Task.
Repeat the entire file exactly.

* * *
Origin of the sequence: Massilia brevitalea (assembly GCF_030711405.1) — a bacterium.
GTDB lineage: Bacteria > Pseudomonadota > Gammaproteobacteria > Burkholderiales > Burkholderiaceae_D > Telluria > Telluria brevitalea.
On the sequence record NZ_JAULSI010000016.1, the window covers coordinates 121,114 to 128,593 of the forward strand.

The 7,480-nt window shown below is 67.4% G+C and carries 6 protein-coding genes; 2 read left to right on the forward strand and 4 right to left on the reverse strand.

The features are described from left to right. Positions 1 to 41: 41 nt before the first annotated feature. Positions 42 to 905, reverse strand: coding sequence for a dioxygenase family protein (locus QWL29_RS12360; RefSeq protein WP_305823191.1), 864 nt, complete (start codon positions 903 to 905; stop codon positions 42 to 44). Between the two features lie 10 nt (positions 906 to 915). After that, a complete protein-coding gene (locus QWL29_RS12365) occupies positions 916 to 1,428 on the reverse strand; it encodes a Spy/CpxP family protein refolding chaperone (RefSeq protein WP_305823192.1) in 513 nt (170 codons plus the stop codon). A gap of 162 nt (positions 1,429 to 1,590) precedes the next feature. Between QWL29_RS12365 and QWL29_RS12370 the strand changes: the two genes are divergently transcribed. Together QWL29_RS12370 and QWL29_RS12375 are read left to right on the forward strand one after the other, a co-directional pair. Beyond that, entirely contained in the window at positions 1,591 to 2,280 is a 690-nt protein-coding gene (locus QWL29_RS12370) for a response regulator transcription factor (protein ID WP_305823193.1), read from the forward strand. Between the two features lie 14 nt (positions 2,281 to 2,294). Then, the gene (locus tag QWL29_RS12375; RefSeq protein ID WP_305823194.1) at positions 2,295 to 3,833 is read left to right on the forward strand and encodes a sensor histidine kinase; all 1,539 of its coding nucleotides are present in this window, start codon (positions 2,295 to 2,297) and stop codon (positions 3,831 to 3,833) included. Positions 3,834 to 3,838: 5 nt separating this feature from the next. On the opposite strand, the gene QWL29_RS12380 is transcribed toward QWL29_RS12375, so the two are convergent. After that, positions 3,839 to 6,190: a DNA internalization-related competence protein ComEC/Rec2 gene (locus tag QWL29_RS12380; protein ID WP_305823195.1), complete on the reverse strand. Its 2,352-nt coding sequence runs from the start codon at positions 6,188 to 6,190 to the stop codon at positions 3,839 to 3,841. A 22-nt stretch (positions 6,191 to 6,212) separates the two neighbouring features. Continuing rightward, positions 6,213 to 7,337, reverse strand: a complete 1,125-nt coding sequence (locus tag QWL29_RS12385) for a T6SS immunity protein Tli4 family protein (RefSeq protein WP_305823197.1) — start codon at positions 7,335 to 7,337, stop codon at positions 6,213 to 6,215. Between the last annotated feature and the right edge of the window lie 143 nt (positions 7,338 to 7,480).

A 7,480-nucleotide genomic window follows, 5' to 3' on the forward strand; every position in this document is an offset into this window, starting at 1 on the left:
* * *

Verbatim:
Origin of the sequence: Massilia brevitalea (assembly GCF_030711405.1) — a bacterium.
GTDB lineage: Bacteria > Pseudomonadota > Gammaproteobacteria > Burkholderiales > Burkholderiaceae_D > Telluria > Telluria brevitalea.
On the sequence record NZ_JAULSI010000016.1, the window covers coordinates 121,114 to 128,593 of the forward strand.

The 7,480-nt window shown below is 67.4% G+C and carries 6 protein-coding genes; 2 read left to right on the forward strand and 4 right to left on the reverse strand.

The features are described from left to right. Positions 1 to 41: 41 nt before the first annotated feature. Positions 42 to 905, reverse strand: coding sequence for a dioxygenase family protein (locus QWL29_RS12360; RefSeq protein WP_305823191.1), 864 nt, complete (start codon positions 903 to 905; stop codon positions 42 to 44). Between the two features lie 10 nt (positions 906 to 915). After that, a complete protein-coding gene (locus QWL29_RS12365) occupies positions 916 to 1,428 on the reverse strand; it encodes a Spy/CpxP family protein refolding chaperone (RefSeq protein WP_305823192.1) in 513 nt (170 codons plus the stop codon). A gap of 162 nt (positions 1,429 to 1,590) precedes the next feature. Between QWL29_RS12365 and QWL29_RS12370 the strand changes: the two genes are divergently transcribed. Together QWL29_RS12370 and QWL29_RS12375 are read left to right on the forward strand one after the other, a co-directional pair. Beyond that, entirely contained in the window at positions 1,591 to 2,280 is a 690-nt protein-coding gene (locus QWL29_RS12370) for a response regulator transcription factor (protein ID WP_305823193.1), read from the forward strand. Between the two features lie 14 nt (positions 2,281 to 2,294). Then, the gene (locus tag QWL29_RS12375; RefSeq protein ID WP_305823194.1) at positions 2,295 to 3,833 is read left to right on the forward strand and encodes a sensor histidine kinase; all 1,539 of its coding nucleotides are present in this window, start codon (positions 2,295 to 2,297) and stop codon (positions 3,831 to 3,833) included. Positions 3,834 to 3,838: 5 nt separating this feature from the next. On the opposite strand, the gene QWL29_RS12380 is transcribed toward QWL29_RS12375, so the two are convergent. After that, positions 3,839 to 6,190: a DNA internalization-related competence protein ComEC/Rec2 gene (locus tag QWL29_RS12380; protein ID WP_305823195.1), complete on the reverse strand. Its 2,352-nt coding sequence runs from the start codon at positions 6,188 to 6,190 to the stop codon at positions 3,839 to 3,841. A 22-nt stretch (positions 6,191 to 6,212) separates the two neighbouring features. Continuing rightward, positions 6,213 to 7,337, reverse strand: a complete 1,125-nt coding sequence (locus tag QWL29_RS12385) for a T6SS immunity protein Tli4 family protein (RefSeq protein WP_305823197.1) — start codon at positions 7,335 to 7,337, stop codon at positions 6,213 to 6,215. Between the last annotated feature and the right edge of the window lie 143 nt (positions 7,338 to 7,480).

A 7,480-nucleotide genomic window follows, 5' to 3' on the forward strand; every position in this document is an offset into this window, starting at 1 on the left: